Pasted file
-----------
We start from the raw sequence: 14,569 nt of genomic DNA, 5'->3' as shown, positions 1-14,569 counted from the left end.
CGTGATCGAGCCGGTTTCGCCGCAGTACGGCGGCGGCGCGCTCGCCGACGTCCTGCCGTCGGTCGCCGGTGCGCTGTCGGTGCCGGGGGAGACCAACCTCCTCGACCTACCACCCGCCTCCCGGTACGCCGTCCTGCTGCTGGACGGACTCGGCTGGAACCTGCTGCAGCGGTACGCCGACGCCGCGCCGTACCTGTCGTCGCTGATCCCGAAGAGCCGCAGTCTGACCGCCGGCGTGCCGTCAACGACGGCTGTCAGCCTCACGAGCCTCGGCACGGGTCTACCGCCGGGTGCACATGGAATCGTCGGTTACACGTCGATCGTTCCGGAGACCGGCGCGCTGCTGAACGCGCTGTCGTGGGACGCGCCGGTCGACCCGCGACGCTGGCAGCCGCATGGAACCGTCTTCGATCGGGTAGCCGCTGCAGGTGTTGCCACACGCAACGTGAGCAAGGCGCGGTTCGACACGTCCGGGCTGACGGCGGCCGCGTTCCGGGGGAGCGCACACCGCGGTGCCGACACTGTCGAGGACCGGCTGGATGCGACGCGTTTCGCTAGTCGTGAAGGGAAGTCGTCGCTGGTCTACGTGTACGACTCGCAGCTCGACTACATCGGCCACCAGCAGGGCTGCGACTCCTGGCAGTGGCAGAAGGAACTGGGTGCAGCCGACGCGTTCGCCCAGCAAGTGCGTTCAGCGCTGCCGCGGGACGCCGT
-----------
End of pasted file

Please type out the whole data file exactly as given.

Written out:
We start from the raw sequence: 14,569 nt of genomic DNA, 5'->3' as shown, positions 1-14,569 counted from the left end.
CGTGATCGAGCCGGTTTCGCCGCAGTACGGCGGCGGCGCGCTCGCCGACGTCCTGCCGTCGGTCGCCGGTGCGCTGTCGGTGCCGGGGGAGACCAACCTCCTCGACCTACCACCCGCCTCCCGGTACGCCGTCCTGCTGCTGGACGGACTCGGCTGGAACCTGCTGCAGCGGTACGCCGACGCCGCGCCGTACCTGTCGTCGCTGATCCCGAAGAGCCGCAGTCTGACCGCCGGCGTGCCGTCAACGACGGCTGTCAGCCTCACGAGCCTCGGCACGGGTCTACCGCCGGGTGCACATGGAATCGTCGGTTACACGTCGATCGTTCCGGAGACCGGCGCGCTGCTGAACGCGCTGTCGTGGGACGCGCCGGTCGACCCGCGACGCTGGCAGCCGCATGGAACCGTCTTCGATCGGGTAGCCGCTGCAGGTGTTGCCACACGCAACGTGAGCAAGGCGCGGTTCGACACGTCCGGGCTGACGGCGGCCGCGTTCCGGGGGAGCGCACACCGCGGTGCCGACACTGTCGAGGACCGGCTGGATGCGACGCGTTTCGCTAGTCGTGAAGGGAAGTCGTCGCTGGTCTACGTGTACGACTCGCAGCTCGACTACATCGGCCACCAGCAGGGCTGCGACTCCTGGCAGTGGCAGAAGGAACTGGGTGCAGCCGACGCGTTCGCCCAGCAAGTGCGTTCAGCGCTGCCGCGGGACGCCGT